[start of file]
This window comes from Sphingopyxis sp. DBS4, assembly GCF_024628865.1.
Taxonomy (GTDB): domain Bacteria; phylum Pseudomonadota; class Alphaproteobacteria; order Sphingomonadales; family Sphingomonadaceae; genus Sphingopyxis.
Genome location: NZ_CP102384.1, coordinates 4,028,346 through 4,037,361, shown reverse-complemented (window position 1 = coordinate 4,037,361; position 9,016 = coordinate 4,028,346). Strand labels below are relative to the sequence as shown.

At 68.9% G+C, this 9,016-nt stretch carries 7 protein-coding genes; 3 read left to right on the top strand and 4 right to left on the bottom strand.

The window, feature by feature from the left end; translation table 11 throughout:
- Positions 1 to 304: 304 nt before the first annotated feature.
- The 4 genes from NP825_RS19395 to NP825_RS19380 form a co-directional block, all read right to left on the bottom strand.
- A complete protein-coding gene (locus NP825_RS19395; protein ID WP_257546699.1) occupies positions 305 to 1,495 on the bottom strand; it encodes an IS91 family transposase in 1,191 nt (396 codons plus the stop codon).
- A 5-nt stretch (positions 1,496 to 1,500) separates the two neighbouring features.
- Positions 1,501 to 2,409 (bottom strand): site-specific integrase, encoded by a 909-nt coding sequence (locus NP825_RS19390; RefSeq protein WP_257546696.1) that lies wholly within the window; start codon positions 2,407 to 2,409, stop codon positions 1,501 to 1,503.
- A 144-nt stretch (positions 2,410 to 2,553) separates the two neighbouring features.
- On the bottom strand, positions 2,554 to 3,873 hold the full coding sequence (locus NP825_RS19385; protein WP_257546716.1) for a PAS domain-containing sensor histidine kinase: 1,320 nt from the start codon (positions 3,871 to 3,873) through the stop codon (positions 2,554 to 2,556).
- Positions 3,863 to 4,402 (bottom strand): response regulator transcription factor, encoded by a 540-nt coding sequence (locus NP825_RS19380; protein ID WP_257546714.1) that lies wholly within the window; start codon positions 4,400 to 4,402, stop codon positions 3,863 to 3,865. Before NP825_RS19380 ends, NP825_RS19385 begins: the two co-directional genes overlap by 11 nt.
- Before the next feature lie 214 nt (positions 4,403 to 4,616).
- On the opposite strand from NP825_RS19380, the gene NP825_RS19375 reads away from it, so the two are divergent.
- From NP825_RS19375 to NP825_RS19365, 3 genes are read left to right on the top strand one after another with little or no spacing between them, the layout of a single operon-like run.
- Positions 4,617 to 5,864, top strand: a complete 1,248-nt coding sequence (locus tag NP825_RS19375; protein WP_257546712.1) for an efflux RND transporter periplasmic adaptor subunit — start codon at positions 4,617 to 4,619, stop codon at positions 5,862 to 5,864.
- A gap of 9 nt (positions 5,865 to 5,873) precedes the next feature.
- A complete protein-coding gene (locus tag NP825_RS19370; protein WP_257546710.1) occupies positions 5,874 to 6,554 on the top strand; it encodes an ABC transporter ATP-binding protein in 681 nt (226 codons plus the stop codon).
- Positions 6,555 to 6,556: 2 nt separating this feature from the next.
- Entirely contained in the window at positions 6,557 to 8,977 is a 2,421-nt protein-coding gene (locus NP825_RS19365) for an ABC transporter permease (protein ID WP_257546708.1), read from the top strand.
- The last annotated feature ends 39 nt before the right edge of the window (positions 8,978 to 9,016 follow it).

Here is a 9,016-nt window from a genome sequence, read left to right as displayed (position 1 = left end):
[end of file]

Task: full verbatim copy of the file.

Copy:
This window comes from Sphingopyxis sp. DBS4, assembly GCF_024628865.1.
Taxonomy (GTDB): domain Bacteria; phylum Pseudomonadota; class Alphaproteobacteria; order Sphingomonadales; family Sphingomonadaceae; genus Sphingopyxis.
Genome location: NZ_CP102384.1, coordinates 4,028,346 through 4,037,361, shown reverse-complemented (window position 1 = coordinate 4,037,361; position 9,016 = coordinate 4,028,346). Strand labels below are relative to the sequence as shown.

At 68.9% G+C, this 9,016-nt stretch carries 7 protein-coding genes; 3 read left to right on the top strand and 4 right to left on the bottom strand.

The window, feature by feature from the left end; translation table 11 throughout:
- Positions 1 to 304: 304 nt before the first annotated feature.
- The 4 genes from NP825_RS19395 to NP825_RS19380 form a co-directional block, all read right to left on the bottom strand.
- A complete protein-coding gene (locus NP825_RS19395; protein ID WP_257546699.1) occupies positions 305 to 1,495 on the bottom strand; it encodes an IS91 family transposase in 1,191 nt (396 codons plus the stop codon).
- A 5-nt stretch (positions 1,496 to 1,500) separates the two neighbouring features.
- Positions 1,501 to 2,409 (bottom strand): site-specific integrase, encoded by a 909-nt coding sequence (locus NP825_RS19390; RefSeq protein WP_257546696.1) that lies wholly within the window; start codon positions 2,407 to 2,409, stop codon positions 1,501 to 1,503.
- A 144-nt stretch (positions 2,410 to 2,553) separates the two neighbouring features.
- On the bottom strand, positions 2,554 to 3,873 hold the full coding sequence (locus NP825_RS19385; protein WP_257546716.1) for a PAS domain-containing sensor histidine kinase: 1,320 nt from the start codon (positions 3,871 to 3,873) through the stop codon (positions 2,554 to 2,556).
- Positions 3,863 to 4,402 (bottom strand): response regulator transcription factor, encoded by a 540-nt coding sequence (locus NP825_RS19380; protein ID WP_257546714.1) that lies wholly within the window; start codon positions 4,400 to 4,402, stop codon positions 3,863 to 3,865. Before NP825_RS19380 ends, NP825_RS19385 begins: the two co-directional genes overlap by 11 nt.
- Before the next feature lie 214 nt (positions 4,403 to 4,616).
- On the opposite strand from NP825_RS19380, the gene NP825_RS19375 reads away from it, so the two are divergent.
- From NP825_RS19375 to NP825_RS19365, 3 genes are read left to right on the top strand one after another with little or no spacing between them, the layout of a single operon-like run.
- Positions 4,617 to 5,864, top strand: a complete 1,248-nt coding sequence (locus tag NP825_RS19375; protein WP_257546712.1) for an efflux RND transporter periplasmic adaptor subunit — start codon at positions 4,617 to 4,619, stop codon at positions 5,862 to 5,864.
- A gap of 9 nt (positions 5,865 to 5,873) precedes the next feature.
- A complete protein-coding gene (locus tag NP825_RS19370; protein WP_257546710.1) occupies positions 5,874 to 6,554 on the top strand; it encodes an ABC transporter ATP-binding protein in 681 nt (226 codons plus the stop codon).
- Positions 6,555 to 6,556: 2 nt separating this feature from the next.
- Entirely contained in the window at positions 6,557 to 8,977 is a 2,421-nt protein-coding gene (locus NP825_RS19365) for an ABC transporter permease (protein ID WP_257546708.1), read from the top strand.
- The last annotated feature ends 39 nt before the right edge of the window (positions 8,978 to 9,016 follow it).

Here is a 9,016-nt window from a genome sequence, read left to right as displayed (position 1 = left end):